Major tax reform is needed to support economic development. The book recommends reducing income tax and modifying welfare tapers and childcare benefits to remove barriers and increase incentives for second income earners (usually women) to participate in the workforce. It also advocates an accelerated depreciation scheme for new investment by companies. To pay for these changes (and avoid other tax increases), the next government should cut the capital gains tax discount from 50 per cent to 25 per cent; wind back negative gearing; tighten superannuation tax concessions; and broaden or increase the GST. To increase workforce participation of older Australians, the government should ask the Productivity Commission to investigate the costs and benefits of raising the pension age to 70.
On energy, the book urges the incoming government to develop a clear, credible policy to tackle climate change. Our political leaders must be honest with voters: Australia needs to move to a low-emissions economy, and that transition will cost money. A raft of reforms to electricity generation, distribution and retailing are also required to push down energy costs.
On transport, the book calls for a more disciplined approach to assessing, selecting and reviewing major projects, to put brakes on spending billions of dollars in the wrong places for the wrong (often politically motivated) reasons.
On school education, it suggests that the government needs to finish off school funding reforms, and set up a national evidence institute, while strengthening incentives for universities to improve initial teacher education.
On higher education, it recommends a return to demand-driven funding of universities. Reforms to the HELP loan scheme are needed to help fund this change, and potential increases in funding for vocational education. The government should encourage more students into vocational education, although better funding arrangements for vocational education need careful thought and negotiations with the states.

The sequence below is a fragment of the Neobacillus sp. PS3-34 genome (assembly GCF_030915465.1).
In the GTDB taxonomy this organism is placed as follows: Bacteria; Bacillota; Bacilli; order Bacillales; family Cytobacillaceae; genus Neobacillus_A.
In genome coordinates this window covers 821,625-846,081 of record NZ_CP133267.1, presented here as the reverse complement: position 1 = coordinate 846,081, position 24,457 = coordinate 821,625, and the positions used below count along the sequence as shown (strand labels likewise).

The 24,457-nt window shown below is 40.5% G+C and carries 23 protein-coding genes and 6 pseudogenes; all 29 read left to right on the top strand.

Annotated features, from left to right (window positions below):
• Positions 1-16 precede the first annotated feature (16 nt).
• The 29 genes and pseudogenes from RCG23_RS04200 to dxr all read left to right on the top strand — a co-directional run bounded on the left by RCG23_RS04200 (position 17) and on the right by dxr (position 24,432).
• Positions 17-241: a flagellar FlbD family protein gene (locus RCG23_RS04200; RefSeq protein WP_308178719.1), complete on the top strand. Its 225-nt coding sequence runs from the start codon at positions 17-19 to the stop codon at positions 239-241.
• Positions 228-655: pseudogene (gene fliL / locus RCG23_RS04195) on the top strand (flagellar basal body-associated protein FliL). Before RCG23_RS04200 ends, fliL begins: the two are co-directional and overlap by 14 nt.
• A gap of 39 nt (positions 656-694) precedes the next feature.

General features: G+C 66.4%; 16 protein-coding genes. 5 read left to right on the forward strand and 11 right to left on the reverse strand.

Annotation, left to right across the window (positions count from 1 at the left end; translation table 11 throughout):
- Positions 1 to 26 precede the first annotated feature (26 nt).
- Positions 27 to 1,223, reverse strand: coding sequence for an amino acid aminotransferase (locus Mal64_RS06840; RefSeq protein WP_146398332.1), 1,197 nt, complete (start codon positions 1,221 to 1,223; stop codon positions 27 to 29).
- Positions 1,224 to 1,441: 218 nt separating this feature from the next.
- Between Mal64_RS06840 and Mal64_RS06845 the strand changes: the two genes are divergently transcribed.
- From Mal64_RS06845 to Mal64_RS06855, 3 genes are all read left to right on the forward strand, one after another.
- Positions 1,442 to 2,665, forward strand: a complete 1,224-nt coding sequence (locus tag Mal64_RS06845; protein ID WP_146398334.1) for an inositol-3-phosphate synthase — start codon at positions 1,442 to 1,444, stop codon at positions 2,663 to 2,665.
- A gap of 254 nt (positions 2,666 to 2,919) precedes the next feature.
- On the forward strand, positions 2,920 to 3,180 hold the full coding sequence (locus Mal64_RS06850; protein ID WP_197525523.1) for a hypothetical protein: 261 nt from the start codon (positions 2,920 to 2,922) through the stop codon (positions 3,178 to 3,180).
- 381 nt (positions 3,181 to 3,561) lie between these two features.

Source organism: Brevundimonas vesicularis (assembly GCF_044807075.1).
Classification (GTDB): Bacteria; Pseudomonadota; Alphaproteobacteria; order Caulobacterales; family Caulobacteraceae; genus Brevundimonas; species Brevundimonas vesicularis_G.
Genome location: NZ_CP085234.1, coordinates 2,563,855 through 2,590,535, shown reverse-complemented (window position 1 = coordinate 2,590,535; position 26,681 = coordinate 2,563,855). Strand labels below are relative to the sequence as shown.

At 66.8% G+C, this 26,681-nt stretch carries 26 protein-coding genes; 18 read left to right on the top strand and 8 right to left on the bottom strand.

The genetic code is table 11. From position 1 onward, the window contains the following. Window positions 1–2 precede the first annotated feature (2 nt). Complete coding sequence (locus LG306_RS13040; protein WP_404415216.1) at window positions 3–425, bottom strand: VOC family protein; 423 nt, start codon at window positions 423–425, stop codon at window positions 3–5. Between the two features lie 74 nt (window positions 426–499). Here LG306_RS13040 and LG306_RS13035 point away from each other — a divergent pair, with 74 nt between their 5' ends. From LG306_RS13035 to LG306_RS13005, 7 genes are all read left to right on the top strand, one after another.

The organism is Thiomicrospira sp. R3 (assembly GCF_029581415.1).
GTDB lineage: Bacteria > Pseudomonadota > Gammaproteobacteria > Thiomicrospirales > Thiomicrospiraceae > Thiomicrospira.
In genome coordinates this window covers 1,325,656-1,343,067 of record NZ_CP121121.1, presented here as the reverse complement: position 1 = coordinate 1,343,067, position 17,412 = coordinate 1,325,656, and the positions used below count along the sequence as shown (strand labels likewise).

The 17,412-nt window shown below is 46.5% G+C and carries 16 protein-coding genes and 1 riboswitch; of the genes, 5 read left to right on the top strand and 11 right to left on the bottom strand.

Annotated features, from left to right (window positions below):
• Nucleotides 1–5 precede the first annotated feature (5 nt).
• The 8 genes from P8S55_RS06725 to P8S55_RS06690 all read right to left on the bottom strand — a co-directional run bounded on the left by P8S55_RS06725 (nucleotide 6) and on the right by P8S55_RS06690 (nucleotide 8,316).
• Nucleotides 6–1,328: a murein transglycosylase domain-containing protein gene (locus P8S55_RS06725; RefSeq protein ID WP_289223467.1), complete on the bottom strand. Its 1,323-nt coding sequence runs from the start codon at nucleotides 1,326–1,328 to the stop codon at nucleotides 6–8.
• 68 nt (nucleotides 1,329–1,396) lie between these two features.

On budgets, it suggests enshrining fiscal targets in legislation, giving the Parliamentary Budget Office responsibility for macroeconomic forecasts that underpin the budget and publishing an Intergenerational Report that includes long-term projections of both Commonwealth and state government revenues and spending.
The Orange Book identifies a crisis of trust in politics in Australia, with a growing sense that people in government look after their own interests and can’t be ‘trusted to do the right thing’. It calls for institutional changes to help restore faith in our democracy, including introducing a strong integrity commission, capping expenditure on political advertising during election campaigns, and new rules to ensure voters know who is donating to the political parties and who is lobbying our political leaders.
These are evidence-based policy recommendations designed to serve the interests of all Australians rather than sectional interests. Our next government should seize the opportunity to forge a happier, healthier, more prosperous Australia.